# using Invariants()

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### #1 daFish

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• Posts: 61
• Joined: 14-March 09

# using Invariants()

Posted 28 August 2010 - 04:26 PM

hi,

i have a program here that works,

it just that i need some clarity on why the Invariants() method is called so many times,

here's the code...

```#define DEBUG
#define SHOW_INVARIANTS
#include <iostream>
using namespace std;

#ifndef DEBUG
#define ASSERT(x)
#else
#define ASSERT(x) \
if(! (x)) \
{ \
cout << "ERROR!! Assert " << #x << " failed\n"; \
cout << " on line " << __LINE__ << "\n"; \
cout << " in file " << __FILE__ << "\n"; \
}
#endif

const int FALSE = 0;
const int TRUE = 1;
typedef int BOOL;

class String
{
public:
// constructors
String();
String(const char * const);
String(const String&);
~String();

char & operator[](int offset);
char operator[](int offset) const;

String & operator=(const String &);
int GetLen() const { return itsLen; }
const char * GetString() const { return itsString; }
BOOL Invariants() const;
private:
String(int); // private constructor
char * itsString;
// unsigned short itsLen;
int itsLen;
};

// default constructor creates string of 0 bytes
String::String()
{
itsString = new char[1];
itsString[0] = '\0';
itsLen = 0;
ASSERT(Invariants());
}

// private (helper) constructor, used only by
// class methods for creating a new string of
// required size. Null filled.
String::String(int len)
{
itsString = new char[len+1];
for(int i=0; i<=len; i++)
itsString[i] = '\0';
itsLen = len;
ASSERT(Invariants());
}

// Converts a character array to a String
String::String(const char * const cString)
{
itsLen = strlen(cString);
itsString = new char[itsLen+1];
for(int i=0; i<itsLen; i++)
itsString[i] = cString[i];
itsString[itsLen] = '\0';
ASSERT(Invariants());
}

// copy constructor
String::String(const String & rhs)
{
itsLen = rhs.GetLen();
itsString = new char[itsLen+1];
for(int i=0; i<itsLen; i++)
itsString[i] = rhs[i];
itsString[itsLen] = '\0';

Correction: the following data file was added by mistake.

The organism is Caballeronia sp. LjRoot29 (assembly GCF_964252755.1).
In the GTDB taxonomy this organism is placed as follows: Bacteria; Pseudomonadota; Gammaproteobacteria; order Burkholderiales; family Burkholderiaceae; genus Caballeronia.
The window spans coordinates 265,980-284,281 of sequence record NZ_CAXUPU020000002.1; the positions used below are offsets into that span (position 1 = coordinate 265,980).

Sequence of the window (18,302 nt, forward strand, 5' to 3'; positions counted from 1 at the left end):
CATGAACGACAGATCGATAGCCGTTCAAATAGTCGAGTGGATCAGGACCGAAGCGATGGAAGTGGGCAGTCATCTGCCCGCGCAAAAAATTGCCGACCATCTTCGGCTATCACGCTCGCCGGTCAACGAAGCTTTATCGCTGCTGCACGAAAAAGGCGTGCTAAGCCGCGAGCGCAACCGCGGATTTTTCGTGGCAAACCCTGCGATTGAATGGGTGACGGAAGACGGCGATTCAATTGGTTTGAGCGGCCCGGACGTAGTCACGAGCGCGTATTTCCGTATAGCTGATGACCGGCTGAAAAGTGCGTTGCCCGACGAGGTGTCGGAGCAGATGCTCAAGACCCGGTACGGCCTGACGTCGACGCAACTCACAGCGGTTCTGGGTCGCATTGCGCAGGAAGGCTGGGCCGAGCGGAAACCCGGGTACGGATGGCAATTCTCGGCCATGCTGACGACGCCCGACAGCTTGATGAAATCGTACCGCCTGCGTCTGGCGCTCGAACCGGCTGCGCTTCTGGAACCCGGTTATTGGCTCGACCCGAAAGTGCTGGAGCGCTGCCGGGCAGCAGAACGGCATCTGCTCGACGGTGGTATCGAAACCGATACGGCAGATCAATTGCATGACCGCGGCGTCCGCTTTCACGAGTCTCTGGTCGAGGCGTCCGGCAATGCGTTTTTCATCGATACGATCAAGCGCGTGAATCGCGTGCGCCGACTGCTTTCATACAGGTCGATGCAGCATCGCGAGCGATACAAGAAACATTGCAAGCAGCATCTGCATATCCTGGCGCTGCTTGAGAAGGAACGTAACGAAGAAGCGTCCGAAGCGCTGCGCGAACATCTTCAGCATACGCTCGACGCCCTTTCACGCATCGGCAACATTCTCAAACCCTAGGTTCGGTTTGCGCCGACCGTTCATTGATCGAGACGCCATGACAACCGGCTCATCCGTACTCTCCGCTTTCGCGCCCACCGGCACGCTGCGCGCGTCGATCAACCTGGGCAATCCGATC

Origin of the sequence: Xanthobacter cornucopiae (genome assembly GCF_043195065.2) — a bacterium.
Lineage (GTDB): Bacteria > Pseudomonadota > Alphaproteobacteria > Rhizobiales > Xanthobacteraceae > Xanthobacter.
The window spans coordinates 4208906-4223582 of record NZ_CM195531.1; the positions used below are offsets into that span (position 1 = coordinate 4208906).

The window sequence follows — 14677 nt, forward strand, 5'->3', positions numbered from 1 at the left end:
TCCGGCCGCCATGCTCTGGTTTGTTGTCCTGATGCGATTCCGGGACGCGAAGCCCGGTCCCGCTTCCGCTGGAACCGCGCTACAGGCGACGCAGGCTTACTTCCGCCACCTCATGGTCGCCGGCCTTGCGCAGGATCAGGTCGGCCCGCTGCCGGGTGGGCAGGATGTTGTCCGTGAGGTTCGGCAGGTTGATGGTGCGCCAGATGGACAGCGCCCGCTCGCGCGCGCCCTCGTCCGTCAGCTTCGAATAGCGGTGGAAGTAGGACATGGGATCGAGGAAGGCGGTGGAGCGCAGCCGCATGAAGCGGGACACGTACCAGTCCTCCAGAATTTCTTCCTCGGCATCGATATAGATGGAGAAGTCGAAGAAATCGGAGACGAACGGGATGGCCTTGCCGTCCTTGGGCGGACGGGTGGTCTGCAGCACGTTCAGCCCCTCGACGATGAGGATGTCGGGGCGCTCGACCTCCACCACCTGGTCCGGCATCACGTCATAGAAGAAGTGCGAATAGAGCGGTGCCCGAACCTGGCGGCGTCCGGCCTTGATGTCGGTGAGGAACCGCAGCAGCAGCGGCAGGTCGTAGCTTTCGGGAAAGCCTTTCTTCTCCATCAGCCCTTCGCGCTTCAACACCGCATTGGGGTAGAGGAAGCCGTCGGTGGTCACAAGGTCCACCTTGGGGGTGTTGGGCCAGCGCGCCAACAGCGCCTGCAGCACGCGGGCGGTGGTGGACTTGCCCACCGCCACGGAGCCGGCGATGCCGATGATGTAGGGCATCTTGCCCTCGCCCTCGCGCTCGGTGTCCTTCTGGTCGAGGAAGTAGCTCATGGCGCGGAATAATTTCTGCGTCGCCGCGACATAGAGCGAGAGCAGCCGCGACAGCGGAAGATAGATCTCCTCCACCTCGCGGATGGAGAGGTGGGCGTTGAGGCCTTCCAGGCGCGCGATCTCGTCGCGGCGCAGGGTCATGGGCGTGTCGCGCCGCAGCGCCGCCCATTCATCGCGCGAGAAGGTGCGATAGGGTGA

ASSERT(Invariants());
}

// destructor, frees allocated memory
String::~String()
{
ASSERT(Invariants());
delete [] itsString;
itsLen = 0;
}

// operator equals, frees existing memory
// then copies string and size
String& String::operator=(const String & rhs)
{
ASSERT(Invariants());
if(this == &rhs)
return *this;
delete [] itsString;
itsLen = rhs.GetLen();
itsString = new char[itsLen+1];
for(int i=0; i<itsLen; i++)
itsString[i] = rhs[i];
itsString[itsLen] = '\0';
ASSERT(Invariants());
return *this;
}

// non constant offset operator
char & String::operator[](int offset)
{
ASSERT(Invariants());
if(offset > itsLen)
{
ASSERT(Invariants());
return itsString[itsLen-1];
}
else
{
ASSERT(Invariants());
return itsString[offset];
}
}

// const offset operator
char String::operator[](int offset) const
{
ASSERT(Invariants());
char retVal;
if(offset > itsLen)
retVal = itsString[itsLen-1];
else
retVal = itsString[offset];
ASSERT(Invariants());
return retVal;
}

BOOL String::Invariants() const
{
#ifdef SHOW_INVARIANTS
// cout << "Invariants Tested";
cout << "String OK ";
#endif
return ( (itsLen && itsString) || (!itsLen && !itsString) );
}

class Animal
{
public:
Animal():itsAge(1),itsName("John Q. Animal")
{ASSERT(Invariants());}
Animal(int, const String&);
~Animal(){}
int GetAge() {ASSERT(Invariants()); return itsAge; }
void SetAge(int Age)
{
ASSERT(Invariants());
itsAge = Age;
ASSERT(Invariants());
}
String& GetName()
{
ASSERT(Invariants());
return itsName;
}
void SetName(const String& name)
{
ASSERT(Invariants());
itsName = name;
ASSERT(Invariants());
}
BOOL Invariants();
private:
int itsAge;
String itsName;
};

Animal::Animal(int age, const String& name):
itsAge(age),
itsName(name)
{
ASSERT(Invariants());
}

BOOL Animal::Invariants()
{
#ifdef SHOW_INVARIANTS
// cout << "Invariants Tested";
cout << "Animal OK ";
#endif
return (itsAge > 0 && itsName.GetLen());
}

int main()
{
Animal sparky(5, "Sparky");
cout << "\n" << sparky.GetName().GetString() << " is ";
cout << sparky.GetAge() << " years old.";
sparky.SetAge(8);
cout << "\n" << sparky.GetName().GetString() << " is ";